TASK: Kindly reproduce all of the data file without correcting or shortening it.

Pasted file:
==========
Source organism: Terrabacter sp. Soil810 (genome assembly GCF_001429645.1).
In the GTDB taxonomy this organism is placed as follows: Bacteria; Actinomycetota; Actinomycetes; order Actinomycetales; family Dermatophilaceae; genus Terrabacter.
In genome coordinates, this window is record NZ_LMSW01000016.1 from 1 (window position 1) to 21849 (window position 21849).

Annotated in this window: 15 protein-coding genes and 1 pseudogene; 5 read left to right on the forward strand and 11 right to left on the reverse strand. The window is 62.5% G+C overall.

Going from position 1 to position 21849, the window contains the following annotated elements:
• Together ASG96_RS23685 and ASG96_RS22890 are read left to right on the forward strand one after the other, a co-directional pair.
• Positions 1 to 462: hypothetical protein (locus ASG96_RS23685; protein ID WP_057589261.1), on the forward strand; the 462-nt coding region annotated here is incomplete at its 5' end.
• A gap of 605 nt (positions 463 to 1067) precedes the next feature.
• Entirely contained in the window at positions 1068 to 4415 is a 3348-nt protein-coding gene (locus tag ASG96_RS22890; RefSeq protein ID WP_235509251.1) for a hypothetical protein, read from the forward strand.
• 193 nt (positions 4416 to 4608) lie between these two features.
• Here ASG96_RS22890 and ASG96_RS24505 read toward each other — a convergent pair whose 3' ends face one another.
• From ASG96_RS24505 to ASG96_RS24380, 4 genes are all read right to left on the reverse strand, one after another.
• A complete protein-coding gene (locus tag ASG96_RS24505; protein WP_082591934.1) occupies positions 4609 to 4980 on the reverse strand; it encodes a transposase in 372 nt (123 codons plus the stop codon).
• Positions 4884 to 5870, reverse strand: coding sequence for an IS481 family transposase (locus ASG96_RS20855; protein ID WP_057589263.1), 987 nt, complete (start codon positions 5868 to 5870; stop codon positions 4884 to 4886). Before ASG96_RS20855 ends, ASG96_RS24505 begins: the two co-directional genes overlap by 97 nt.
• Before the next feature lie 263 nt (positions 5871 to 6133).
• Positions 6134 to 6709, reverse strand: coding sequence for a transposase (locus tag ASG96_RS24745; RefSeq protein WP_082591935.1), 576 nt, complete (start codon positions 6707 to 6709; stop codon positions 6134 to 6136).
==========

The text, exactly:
Source organism: Terrabacter sp. Soil810 (genome assembly GCF_001429645.1).
In the GTDB taxonomy this organism is placed as follows: Bacteria; Actinomycetota; Actinomycetes; order Actinomycetales; family Dermatophilaceae; genus Terrabacter.
In genome coordinates, this window is record NZ_LMSW01000016.1 from 1 (window position 1) to 21849 (window position 21849).

Annotated in this window: 15 protein-coding genes and 1 pseudogene; 5 read left to right on the forward strand and 11 right to left on the reverse strand. The window is 62.5% G+C overall.

Going from position 1 to position 21849, the window contains the following annotated elements:
• Together ASG96_RS23685 and ASG96_RS22890 are read left to right on the forward strand one after the other, a co-directional pair.
• Positions 1 to 462: hypothetical protein (locus ASG96_RS23685; protein ID WP_057589261.1), on the forward strand; the 462-nt coding region annotated here is incomplete at its 5' end.
• A gap of 605 nt (positions 463 to 1067) precedes the next feature.
• Entirely contained in the window at positions 1068 to 4415 is a 3348-nt protein-coding gene (locus tag ASG96_RS22890; RefSeq protein ID WP_235509251.1) for a hypothetical protein, read from the forward strand.
• 193 nt (positions 4416 to 4608) lie between these two features.
• Here ASG96_RS22890 and ASG96_RS24505 read toward each other — a convergent pair whose 3' ends face one another.
• From ASG96_RS24505 to ASG96_RS24380, 4 genes are all read right to left on the reverse strand, one after another.
• A complete protein-coding gene (locus tag ASG96_RS24505; protein WP_082591934.1) occupies positions 4609 to 4980 on the reverse strand; it encodes a transposase in 372 nt (123 codons plus the stop codon).
• Positions 4884 to 5870, reverse strand: coding sequence for an IS481 family transposase (locus ASG96_RS20855; protein ID WP_057589263.1), 987 nt, complete (start codon positions 5868 to 5870; stop codon positions 4884 to 4886). Before ASG96_RS20855 ends, ASG96_RS24505 begins: the two co-directional genes overlap by 97 nt.
• Before the next feature lie 263 nt (positions 5871 to 6133).
• Positions 6134 to 6709, reverse strand: coding sequence for a transposase (locus tag ASG96_RS24745; RefSeq protein WP_082591935.1), 576 nt, complete (start codon positions 6707 to 6709; stop codon positions 6134 to 6136).